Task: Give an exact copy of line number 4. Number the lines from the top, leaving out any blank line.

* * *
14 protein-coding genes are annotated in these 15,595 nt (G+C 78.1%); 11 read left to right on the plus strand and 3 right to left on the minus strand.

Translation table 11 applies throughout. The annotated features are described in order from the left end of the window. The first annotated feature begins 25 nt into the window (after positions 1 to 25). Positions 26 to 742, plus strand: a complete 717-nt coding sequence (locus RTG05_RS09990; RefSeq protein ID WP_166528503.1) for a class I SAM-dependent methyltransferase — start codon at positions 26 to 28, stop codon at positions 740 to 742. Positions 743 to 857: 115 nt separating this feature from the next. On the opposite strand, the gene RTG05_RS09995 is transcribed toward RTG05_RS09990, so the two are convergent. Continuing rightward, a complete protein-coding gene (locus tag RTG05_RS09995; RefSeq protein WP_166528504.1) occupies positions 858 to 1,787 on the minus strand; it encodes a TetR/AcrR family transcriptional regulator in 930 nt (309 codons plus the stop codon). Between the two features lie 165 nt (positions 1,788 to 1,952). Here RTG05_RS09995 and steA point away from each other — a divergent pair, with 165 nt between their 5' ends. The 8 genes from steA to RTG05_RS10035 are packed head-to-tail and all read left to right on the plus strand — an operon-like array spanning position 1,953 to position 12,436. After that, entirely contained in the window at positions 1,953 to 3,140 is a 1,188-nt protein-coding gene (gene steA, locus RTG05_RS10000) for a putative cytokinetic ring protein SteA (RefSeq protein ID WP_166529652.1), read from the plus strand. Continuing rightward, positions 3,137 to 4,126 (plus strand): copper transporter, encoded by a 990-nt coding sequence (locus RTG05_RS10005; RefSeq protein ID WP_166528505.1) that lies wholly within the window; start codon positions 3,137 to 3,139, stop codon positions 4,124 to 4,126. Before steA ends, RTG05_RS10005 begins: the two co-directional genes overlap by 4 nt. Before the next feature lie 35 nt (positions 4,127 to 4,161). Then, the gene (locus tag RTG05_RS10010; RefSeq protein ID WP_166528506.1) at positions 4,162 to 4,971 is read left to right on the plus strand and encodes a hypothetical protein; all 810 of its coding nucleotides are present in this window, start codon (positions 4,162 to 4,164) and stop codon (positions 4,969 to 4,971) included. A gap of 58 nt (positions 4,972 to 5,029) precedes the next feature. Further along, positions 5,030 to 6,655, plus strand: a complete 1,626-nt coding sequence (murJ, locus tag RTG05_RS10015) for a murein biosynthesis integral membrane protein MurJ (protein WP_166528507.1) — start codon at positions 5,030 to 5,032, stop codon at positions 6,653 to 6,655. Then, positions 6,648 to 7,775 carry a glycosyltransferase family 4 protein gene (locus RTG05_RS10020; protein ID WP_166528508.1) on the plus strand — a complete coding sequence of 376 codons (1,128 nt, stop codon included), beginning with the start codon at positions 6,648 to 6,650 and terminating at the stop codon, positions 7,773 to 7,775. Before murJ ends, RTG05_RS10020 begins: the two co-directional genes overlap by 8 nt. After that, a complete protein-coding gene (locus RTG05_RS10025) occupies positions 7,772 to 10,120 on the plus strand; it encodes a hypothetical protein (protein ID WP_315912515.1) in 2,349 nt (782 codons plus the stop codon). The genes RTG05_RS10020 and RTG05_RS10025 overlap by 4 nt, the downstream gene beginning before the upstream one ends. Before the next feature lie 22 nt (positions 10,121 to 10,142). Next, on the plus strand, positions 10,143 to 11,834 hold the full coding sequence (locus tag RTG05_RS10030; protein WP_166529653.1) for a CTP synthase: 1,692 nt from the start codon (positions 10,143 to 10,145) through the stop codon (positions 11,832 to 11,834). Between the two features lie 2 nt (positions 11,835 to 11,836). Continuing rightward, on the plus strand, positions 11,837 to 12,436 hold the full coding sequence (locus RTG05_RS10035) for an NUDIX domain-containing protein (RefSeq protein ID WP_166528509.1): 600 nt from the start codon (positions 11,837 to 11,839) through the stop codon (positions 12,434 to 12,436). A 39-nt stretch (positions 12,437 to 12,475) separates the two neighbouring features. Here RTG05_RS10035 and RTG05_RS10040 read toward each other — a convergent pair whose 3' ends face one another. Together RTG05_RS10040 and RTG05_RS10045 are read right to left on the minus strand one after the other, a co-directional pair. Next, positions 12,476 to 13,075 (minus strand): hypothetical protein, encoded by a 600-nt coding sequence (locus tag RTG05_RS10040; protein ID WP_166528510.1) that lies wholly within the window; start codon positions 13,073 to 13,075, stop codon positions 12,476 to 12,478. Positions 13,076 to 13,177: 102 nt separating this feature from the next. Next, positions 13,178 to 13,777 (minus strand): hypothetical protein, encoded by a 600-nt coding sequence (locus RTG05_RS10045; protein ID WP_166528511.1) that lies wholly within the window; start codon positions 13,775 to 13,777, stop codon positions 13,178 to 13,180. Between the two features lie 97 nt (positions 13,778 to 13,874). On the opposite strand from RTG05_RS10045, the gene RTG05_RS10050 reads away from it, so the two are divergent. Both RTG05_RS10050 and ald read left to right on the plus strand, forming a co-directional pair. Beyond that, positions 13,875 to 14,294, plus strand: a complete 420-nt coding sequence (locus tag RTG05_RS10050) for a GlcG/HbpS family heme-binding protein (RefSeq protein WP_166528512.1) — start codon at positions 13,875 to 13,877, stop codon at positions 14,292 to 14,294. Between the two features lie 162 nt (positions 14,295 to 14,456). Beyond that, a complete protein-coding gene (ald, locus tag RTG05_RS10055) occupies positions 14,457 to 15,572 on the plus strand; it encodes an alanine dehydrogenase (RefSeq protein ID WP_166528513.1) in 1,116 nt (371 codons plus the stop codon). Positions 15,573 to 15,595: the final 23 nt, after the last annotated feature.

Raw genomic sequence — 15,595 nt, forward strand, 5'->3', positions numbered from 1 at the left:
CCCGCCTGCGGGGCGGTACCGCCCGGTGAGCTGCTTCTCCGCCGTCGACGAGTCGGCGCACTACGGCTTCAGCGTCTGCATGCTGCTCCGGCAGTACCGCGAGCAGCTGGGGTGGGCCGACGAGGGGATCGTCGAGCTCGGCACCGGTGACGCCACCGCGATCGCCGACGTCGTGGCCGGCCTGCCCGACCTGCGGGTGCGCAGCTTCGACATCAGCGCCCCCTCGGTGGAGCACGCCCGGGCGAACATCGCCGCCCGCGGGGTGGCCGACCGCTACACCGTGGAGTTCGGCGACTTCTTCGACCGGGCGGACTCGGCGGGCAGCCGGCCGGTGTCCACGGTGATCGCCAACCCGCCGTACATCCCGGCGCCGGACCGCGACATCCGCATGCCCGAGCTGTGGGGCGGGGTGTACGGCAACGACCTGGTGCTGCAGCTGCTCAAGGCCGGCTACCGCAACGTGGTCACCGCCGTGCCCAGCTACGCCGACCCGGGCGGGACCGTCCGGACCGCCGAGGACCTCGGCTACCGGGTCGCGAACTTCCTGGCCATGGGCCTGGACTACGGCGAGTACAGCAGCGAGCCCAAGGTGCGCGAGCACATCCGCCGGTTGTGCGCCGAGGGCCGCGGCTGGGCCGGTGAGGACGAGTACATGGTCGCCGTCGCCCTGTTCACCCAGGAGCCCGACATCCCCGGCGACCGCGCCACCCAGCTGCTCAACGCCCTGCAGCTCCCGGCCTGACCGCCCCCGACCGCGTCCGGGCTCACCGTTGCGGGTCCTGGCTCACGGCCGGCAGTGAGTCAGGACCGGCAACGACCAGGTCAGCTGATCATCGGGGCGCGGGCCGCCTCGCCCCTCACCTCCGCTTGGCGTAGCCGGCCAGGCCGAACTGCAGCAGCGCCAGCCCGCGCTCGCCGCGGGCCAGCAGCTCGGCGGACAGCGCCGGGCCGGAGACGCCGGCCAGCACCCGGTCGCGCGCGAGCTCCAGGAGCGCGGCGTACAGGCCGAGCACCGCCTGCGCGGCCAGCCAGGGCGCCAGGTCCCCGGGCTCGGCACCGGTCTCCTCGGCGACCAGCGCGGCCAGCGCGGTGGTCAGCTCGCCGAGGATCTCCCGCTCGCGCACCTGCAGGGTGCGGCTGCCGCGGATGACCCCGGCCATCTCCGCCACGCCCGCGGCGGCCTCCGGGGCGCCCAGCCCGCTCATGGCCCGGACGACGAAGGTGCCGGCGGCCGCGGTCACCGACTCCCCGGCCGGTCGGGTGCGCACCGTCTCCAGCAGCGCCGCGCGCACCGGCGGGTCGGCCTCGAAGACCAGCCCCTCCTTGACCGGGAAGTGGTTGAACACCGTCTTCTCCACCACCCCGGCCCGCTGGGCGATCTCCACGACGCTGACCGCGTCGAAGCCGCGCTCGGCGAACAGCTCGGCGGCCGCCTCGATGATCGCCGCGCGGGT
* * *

CCCGCCTGCGGGGCGGTACCGCCCGGTGAGCTGCTTCTCCGCCGTCGACGAGTCGGCGCACTACGGCTTCAGCGTCTGCATGCTGCTCCGGCAGTACCGCGAGCAGCTGGGGTGGGCCGACGAGGGGATCGTCGAGCTCGGCACCGGTGACGCCACCGCGATCGCCGACGTCGTGGCCGGCCTGCCCGACCTGCGGGTGCGCAGCTTCGACATCAGCGCCCCCTCGGTGGAGCACGCCCGGGCGAACATCGCCGCCCGCGGGGTGGCCGACCGCTACACCGTGGAGTTCGGCGACTTCTTCGACCGGGCGGACTCGGCGGGCAGCCGGCCGGTGTCCACGGTGATCGCCAACCCGCCGTACATCCCGGCGCCGGACCGCGACATCCGCATGCCCGAGCTGTGGGGCGGGGTGTACGGCAACGACCTGGTGCTGCAGCTGCTCAAGGCCGGCTACCGCAACGTGGTCACCGCCGTGCCCAGCTACGCCGACCCGGGCGGGACCGTCCGGACCGCCGAGGACCTCGGCTACCGGGTCGCGAACTTCCTGGCCATGGGCCTGGACTACGGCGAGTACAGCAGCGAGCCCAAGGTGCGCGAGCACATCCGCCGGTTGTGCGCCGAGGGCCGCGGCTGGGCCGGTGAGGACGAGTACATGGTCGCCGTCGCCCTGTTCACCCAGGAGCCCGACATCCCCGGCGACCGCGCCACCCAGCTGCTCAACGCCCTGCAGCTCCCGGCCTGACCGCCCCCGACCGCGTCCGGGCTCACCGTTGCGGGTCCTGGCTCACGGCCGGCAGTGAGTCAGGACCGGCAACGACCAGGTCAGCTGATCATCGGGGCGCGGGCCGCCTCGCCCCTCACCTCCGCTTGGCGTAGCCGGCCAGGCCGAACTGCAGCAGCGCCAGCCCGCGCTCGCCGCGGGCCAGCAGCTCGGCGGACAGCGCCGGGCCGGAGACGCCGGCCAGCACCCGGTCGCGCGCGAGCTCCAGGAGCGCGGCGTACAGGCCGAGCACCGCCTGCGCGGCCAGCCAGGGCGCCAGGTCCCCGGGCTCGGCACCGGTCTCCTCGGCGACCAGCGCGGCCAGCGCGGTGGTCAGCTCGCCGAGGATCTCCCGCTCGCGCACCTGCAGGGTGCGGCTGCCGCGGATGACCCCGGCCATCTCCGCCACGCCCGCGGCGGCCTCCGGGGCGCCCAGCCCGCTCATGGCCCGGACGACGAAGGTGCCGGCGGCCGCGGTCACCGACTCCCCGGCCGGTCGGGTGCGCACCGTCTCCAGCAGCGCCGCGCGCACCGGCGGGTCGGCCTCGAAGACCAGCCCCTCCTTGACCGGGAAGTGGTTGAACACCGTCTTCTCCACCACCCCGGCCCGCTGGGCGATCTCCACGACGCTGACCGCGTCGAAGCCGCGCTCGGCGAACAGCTCGGCGGCCGCCTCGATGATCGCCGCGCGGGT